Meriel (sea_bright) wrote,

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An Allegory

I got a new laptop last week. It’s extremely shiny. By a sheer accident of timing, I got one of the first machines with Windows 7 on it. Thus far, where I’ve noticed differences, I’m mostly liking them. It’s also lovely to have a computer that doesn’t groan when I ask it to do something quite simple, and with a screen that isn’t slowly failing...

On a less positive note, it also has Office 2007 on it.

In many ways, this is turning out to be pretty much as I expected. But imagine my surprise when I got in from work yesterday to find a strange man in the living room. He introduced himself as Mike (I didn’t quite catch his surname, but it sounded something like Crowsough), and said he was there to complete my Windows 7/Office 2007 user experience. I dropped a few hints that it would have been nice to know he was coming (and perhaps even to have been given some choice about whether he came at all), but given how hard he seemed to have worked, I didn’t want to sound ungrateful.

The first thing I noticed was that he’d redecorated the house completely.

He’d put up the very latest in wallpaper, and fitted new translucent window frames (I’m not sure what the point of these is, but they are quite pretty). The way that the patterns on the walls change abruptly every half hour was a little bit of a shock when it first happened, but I’m starting to get used to it. It was a comparatively simple process to get rid of the designs I hated most, and apparently, if I have an hour to spare to work out how to navigate the control system at some point, I can add designs of my own choosing. No time for that last night, however – Mike was eager for me to look at what else he’d done.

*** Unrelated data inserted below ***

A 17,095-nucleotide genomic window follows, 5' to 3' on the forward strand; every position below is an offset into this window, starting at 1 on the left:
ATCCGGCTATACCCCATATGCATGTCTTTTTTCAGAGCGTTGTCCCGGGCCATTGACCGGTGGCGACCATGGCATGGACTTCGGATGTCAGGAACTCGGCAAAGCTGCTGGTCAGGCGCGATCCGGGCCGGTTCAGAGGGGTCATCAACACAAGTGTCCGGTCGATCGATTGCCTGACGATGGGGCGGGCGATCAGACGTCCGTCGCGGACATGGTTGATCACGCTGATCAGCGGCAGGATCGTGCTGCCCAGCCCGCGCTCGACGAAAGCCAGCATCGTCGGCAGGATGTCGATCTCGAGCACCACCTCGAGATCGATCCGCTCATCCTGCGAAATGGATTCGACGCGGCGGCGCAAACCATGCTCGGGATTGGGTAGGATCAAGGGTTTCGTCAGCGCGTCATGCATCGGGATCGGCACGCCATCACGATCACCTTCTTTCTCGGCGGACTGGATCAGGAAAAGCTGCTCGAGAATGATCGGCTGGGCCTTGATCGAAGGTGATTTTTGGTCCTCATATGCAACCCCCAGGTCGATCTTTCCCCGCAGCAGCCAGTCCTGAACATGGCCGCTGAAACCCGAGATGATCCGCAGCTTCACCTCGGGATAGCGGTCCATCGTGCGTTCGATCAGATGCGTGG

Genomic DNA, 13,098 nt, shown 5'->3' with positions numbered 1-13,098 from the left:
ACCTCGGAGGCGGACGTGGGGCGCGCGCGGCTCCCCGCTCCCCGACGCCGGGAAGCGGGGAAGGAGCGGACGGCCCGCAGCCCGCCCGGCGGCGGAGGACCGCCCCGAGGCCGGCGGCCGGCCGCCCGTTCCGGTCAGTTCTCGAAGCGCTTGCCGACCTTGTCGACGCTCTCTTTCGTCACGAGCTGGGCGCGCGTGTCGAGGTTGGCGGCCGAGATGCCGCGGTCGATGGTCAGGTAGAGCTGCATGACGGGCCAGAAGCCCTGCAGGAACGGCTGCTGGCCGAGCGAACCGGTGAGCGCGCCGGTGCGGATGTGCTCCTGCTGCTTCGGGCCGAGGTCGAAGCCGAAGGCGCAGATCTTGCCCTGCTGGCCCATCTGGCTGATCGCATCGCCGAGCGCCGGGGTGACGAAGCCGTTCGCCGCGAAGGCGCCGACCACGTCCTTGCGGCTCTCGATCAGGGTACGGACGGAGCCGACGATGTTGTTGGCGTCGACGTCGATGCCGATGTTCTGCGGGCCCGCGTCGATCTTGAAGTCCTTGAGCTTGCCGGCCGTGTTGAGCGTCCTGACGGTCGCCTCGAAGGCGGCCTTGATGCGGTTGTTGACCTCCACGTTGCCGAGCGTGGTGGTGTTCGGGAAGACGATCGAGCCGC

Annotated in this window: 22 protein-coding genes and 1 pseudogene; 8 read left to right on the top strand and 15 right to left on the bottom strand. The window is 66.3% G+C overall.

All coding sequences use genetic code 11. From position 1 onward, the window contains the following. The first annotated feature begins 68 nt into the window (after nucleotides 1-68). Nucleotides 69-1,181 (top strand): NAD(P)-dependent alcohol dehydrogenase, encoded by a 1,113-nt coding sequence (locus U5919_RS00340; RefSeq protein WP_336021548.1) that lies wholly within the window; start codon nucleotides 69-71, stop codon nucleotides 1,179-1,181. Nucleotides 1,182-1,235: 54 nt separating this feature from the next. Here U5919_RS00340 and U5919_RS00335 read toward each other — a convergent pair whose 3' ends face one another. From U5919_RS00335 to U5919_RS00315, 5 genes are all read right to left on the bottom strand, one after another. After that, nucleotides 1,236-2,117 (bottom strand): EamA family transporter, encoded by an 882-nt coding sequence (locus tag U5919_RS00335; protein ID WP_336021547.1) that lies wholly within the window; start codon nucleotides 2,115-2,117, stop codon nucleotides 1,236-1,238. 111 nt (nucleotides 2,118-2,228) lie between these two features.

The second thing I noticed was the lack of clutter. Now, anyone who’s been to our house will know that clutter is an ongoing problem (too much stuff, too little space to store it, and too little time in which to sort it), so I was particularly pleased about this. I’ve never seen the surfaces looking so clear – and the room looked so much bigger! I was a little sorry to see that the books had gone along with everything else, but when Mike explained that they were now stored in some sort of hi-tech auto-retrieval system in the garage, I quickly saw the wisdom of this decision. Now, instead of having the hassle of wandering over to the bookshelf and grabbing something I like the look of, I simply need to remember where I left the garage key, unlock the door and head down there, then type a keyword into the user-friendly control panel. The system then hunts through the books and gives me a shortlist of titles it thinks look promising, and only minutes later a volume that’s just what I was looking for (probably) is delivered into my hand. What could be simpler?

Mike had also taken away our old chairs and replaced them with auto-stacking ones, which gives us quite a bit more space. It’s a little alarming to stand up and see the chair you were sitting on disappear from under you and reappear on top of the pile (potential for a few amusing accidents there!), but I’m sure I’ll get used to it, and it’s the work of moments to unstack it and carry it back across the room when you want to sit down again.